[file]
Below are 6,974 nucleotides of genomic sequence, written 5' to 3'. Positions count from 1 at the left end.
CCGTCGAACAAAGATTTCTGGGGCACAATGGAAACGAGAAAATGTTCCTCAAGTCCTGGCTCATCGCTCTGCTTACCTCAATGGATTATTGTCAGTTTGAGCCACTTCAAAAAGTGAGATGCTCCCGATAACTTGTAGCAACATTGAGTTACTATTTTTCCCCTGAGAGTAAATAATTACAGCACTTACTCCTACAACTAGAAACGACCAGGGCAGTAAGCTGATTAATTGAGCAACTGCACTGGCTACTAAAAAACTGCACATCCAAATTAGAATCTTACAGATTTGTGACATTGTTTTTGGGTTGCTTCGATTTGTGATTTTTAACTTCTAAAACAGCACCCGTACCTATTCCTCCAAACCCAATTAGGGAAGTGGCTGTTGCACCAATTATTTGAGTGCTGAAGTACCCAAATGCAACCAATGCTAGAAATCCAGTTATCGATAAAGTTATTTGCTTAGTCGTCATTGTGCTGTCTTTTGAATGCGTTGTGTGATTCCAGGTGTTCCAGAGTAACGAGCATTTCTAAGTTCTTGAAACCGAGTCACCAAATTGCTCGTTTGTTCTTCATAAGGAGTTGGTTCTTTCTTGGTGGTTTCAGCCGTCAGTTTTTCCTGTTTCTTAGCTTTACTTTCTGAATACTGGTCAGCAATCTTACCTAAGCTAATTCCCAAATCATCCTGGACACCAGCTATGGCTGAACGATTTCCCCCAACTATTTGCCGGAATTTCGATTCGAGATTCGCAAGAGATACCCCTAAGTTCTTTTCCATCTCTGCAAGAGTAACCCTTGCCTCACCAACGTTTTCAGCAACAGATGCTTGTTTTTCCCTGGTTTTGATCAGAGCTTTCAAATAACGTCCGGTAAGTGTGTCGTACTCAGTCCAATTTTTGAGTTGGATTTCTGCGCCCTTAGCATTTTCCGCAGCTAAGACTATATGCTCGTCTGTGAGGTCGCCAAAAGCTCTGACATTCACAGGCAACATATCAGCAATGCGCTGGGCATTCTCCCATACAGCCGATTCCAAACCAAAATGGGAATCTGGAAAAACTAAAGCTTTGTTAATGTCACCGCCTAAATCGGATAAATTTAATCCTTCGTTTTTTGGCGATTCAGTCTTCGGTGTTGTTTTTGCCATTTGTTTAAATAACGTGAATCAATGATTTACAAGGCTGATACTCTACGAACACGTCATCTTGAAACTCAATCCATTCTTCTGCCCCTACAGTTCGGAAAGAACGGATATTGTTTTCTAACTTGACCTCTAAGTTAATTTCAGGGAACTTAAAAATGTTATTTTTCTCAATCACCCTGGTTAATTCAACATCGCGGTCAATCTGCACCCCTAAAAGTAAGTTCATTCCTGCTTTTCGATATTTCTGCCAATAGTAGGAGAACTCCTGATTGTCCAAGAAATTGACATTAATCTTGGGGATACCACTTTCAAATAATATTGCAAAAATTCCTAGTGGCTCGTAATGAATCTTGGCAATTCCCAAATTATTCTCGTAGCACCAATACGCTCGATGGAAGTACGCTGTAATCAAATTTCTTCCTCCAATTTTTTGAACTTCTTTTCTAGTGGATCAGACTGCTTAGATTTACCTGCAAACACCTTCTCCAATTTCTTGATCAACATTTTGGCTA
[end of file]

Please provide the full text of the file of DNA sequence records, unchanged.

Below are 6,974 nucleotides of genomic sequence, written 5' to 3'. Positions count from 1 at the left end.
CCGTCGAACAAAGATTTCTGGGGCACAATGGAAACGAGAAAATGTTCCTCAAGTCCTGGCTCATCGCTCTGCTTACCTCAATGGATTATTGTCAGTTTGAGCCACTTCAAAAAGTGAGATGCTCCCGATAACTTGTAGCAACATTGAGTTACTATTTTTCCCCTGAGAGTAAATAATTACAGCACTTACTCCTACAACTAGAAACGACCAGGGCAGTAAGCTGATTAATTGAGCAACTGCACTGGCTACTAAAAAACTGCACATCCAAATTAGAATCTTACAGATTTGTGACATTGTTTTTGGGTTGCTTCGATTTGTGATTTTTAACTTCTAAAACAGCACCCGTACCTATTCCTCCAAACCCAATTAGGGAAGTGGCTGTTGCACCAATTATTTGAGTGCTGAAGTACCCAAATGCAACCAATGCTAGAAATCCAGTTATCGATAAAGTTATTTGCTTAGTCGTCATTGTGCTGTCTTTTGAATGCGTTGTGTGATTCCAGGTGTTCCAGAGTAACGAGCATTTCTAAGTTCTTGAAACCGAGTCACCAAATTGCTCGTTTGTTCTTCATAAGGAGTTGGTTCTTTCTTGGTGGTTTCAGCCGTCAGTTTTTCCTGTTTCTTAGCTTTACTTTCTGAATACTGGTCAGCAATCTTACCTAAGCTAATTCCCAAATCATCCTGGACACCAGCTATGGCTGAACGATTTCCCCCAACTATTTGCCGGAATTTCGATTCGAGATTCGCAAGAGATACCCCTAAGTTCTTTTCCATCTCTGCAAGAGTAACCCTTGCCTCACCAACGTTTTCAGCAACAGATGCTTGTTTTTCCCTGGTTTTGATCAGAGCTTTCAAATAACGTCCGGTAAGTGTGTCGTACTCAGTCCAATTTTTGAGTTGGATTTCTGCGCCCTTAGCATTTTCCGCAGCTAAGACTATATGCTCGTCTGTGAGGTCGCCAAAAGCTCTGACATTCACAGGCAACATATCAGCAATGCGCTGGGCATTCTCCCATACAGCCGATTCCAAACCAAAATGGGAATCTGGAAAAACTAAAGCTTTGTTAATGTCACCGCCTAAATCGGATAAATTTAATCCTTCGTTTTTTGGCGATTCAGTCTTCGGTGTTGTTTTTGCCATTTGTTTAAATAACGTGAATCAATGATTTACAAGGCTGATACTCTACGAACACGTCATCTTGAAACTCAATCCATTCTTCTGCCCCTACAGTTCGGAAAGAACGGATATTGTTTTCTAACTTGACCTCTAAGTTAATTTCAGGGAACTTAAAAATGTTATTTTTCTCAATCACCCTGGTTAATTCAACATCGCGGTCAATCTGCACCCCTAAAAGTAAGTTCATTCCTGCTTTTCGATATTTCTGCCAATAGTAGGAGAACTCCTGATTGTCCAAGAAATTGACATTAATCTTGGGGATACCACTTTCAAATAATATTGCAAAAATTCCTAGTGGCTCGTAATGAATCTTGGCAATTCCCAAATTATTCTCGTAGCACCAATACGCTCGATGGAAGTACGCTGTAATCAAATTTCTTCCTCCAATTTTTTGAACTTCTTTTCTAGTGGATCAGACTGCTTAGATTTACCTGCAAACACCTTCTCCAATTTCTTGATCAACATTTTGGCTA